, Stats., as benefits to those recipients in a county in which case management services are provided who are over age 64, are diagnosed as having Alzheimer's disease or other dementia, or are members of one or more of the following target populations: developmentally disabled, chronically mentally ill who are age 21 or older, alcoholic or drug dependent, physically or sensory disabled, or under the age of 21 and severely emotionally disturbed. In this subdivision, “severely emotionally disturbed"means having emotional and behavioral problems which:
Have significantly impaired the person's functioning for 6 months or more and, without treatment, are likely to continue for a year or more. Areas of functioning include: developmentally appropriate self-care; ability to build or maintain satisfactory relationships with peers and adults; self-direction, including behavioral controls, decisionmaking, judgment and value systems; capacity to live in a family or family equivalent; and learning ability, or meeting the definition of “child with exceptional educational needs" under ch. PI 1
and s. 115.76 (3)
Require the person to receive services from 2 or more of the following service systems: mental health, social services, child protective services, juvenile justice and special education; and
Include mental or emotional disturbances diagnosable under DSM-III-R. Adult diagnostic categories appropriate for children and adolescents are organic mental disorders, psychoactive substance use disorders, schizophrenia, mood disorders, schizophreniform disorders, somatoform disorders, sexual disorders, adjustment disorder, personality disorders and psychological factors affecting physical condition. Disorders usually first evident in infancy, childhood and adolescence include pervasive developmental disorders (Axis II), conduct disorder, anxiety disorders of childhood or adolescence and tic disorders.
DHS 107.32 Note
Note: DSM-111-R is the 1987 revision of the 3rd edition (1980) of the Diagnostic and Statistical Manual of Mental Disorders of the American Psychiatric Association.
Case management services under par. (d)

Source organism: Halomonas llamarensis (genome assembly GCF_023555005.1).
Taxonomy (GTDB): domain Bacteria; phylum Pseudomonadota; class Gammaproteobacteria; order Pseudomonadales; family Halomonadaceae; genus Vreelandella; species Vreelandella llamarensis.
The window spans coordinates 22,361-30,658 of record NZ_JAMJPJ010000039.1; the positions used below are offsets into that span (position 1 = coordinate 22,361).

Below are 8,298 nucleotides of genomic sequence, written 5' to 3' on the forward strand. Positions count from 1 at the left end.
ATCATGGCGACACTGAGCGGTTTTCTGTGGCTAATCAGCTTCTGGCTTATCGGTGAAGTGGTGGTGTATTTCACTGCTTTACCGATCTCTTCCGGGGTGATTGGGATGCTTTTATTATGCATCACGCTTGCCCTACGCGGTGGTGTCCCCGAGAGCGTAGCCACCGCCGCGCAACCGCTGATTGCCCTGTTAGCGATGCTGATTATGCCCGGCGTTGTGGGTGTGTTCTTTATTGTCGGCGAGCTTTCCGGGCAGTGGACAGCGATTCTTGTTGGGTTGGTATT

are available as benefits to a recipient identified in subd. 2.
The recipient is eligible for and receiving services in addition to case management from an agency or through medical assistance which enable the recipient to live in a community setting; and
The standards specified in s. 46.27
, Stats., for assessments, case planning and ongoing monitoring and service coordination shall apply to all covered case management services.
(b) Case assessment.
A comprehensive assessment of a recipient's abilities, deficits and needs is a covered case management service. The assessment shall be made by a qualified employee of the certified case management agency or by a qualified employee of an agency under contract to the case management agency. The assessment shall be completed in writing and shall include face-to-face contact with the recipient. Persons performing assessments shall possess skills and knowledge of the needs and dysfunctions of the specific target population in which the recipient is included. Persons from other relevant disciplines shall be included when results of the assessment are interpreted. The assessment shall document gaps in service and the recipient's unmet needs, to enable the case management provider to act as an advocate for the recipient and assist other human service providers in planning and program development on the recipient's behalf. All services which are appropriate to the recipient's needs shall be identified in the assessment, regardless of availability or accessibility of providers or their ability to provide the needed service. The written assessment of a recipient shall include:
A record of any physical or dental health assessments and consideration of any potential for rehabilitation;
A record of the multi-disciplinary team evaluation required for a recipient who is a severely emotionally disturbed child under s. 49.45 (25)
A review of the recipient's performance in carrying out activities of daily living, including moving about, caring for self, doing household chores and conducting personal business, and the amount of assistance required;
Significant issues in the recipient's relationships and social environment;
A description of the recipient's physical environment, especially in regard to safety and mobility in the home and accessibility;
The recipient's need for housing, residential support, adaptive equipment and assistance with decision-making;
An in-depth financial resource analysis, including identification of insurance, veterans' benefits and other sources of financial and similar assistance;
If appropriate, vocational and educational status, including prognosis for employment, rehabilitation, educational and vocational needs, and the availability and appropriateness of educational, rehabilitation and vocational programs;
If appropriate, legal status, including whether there is a guardian and any other involvement with the legal system;
Accessibility to community resources which the recipient needs or wants; and
Assessment of drug and alcohol use and misuse, for AODA target population recipients.
(c) Case planning.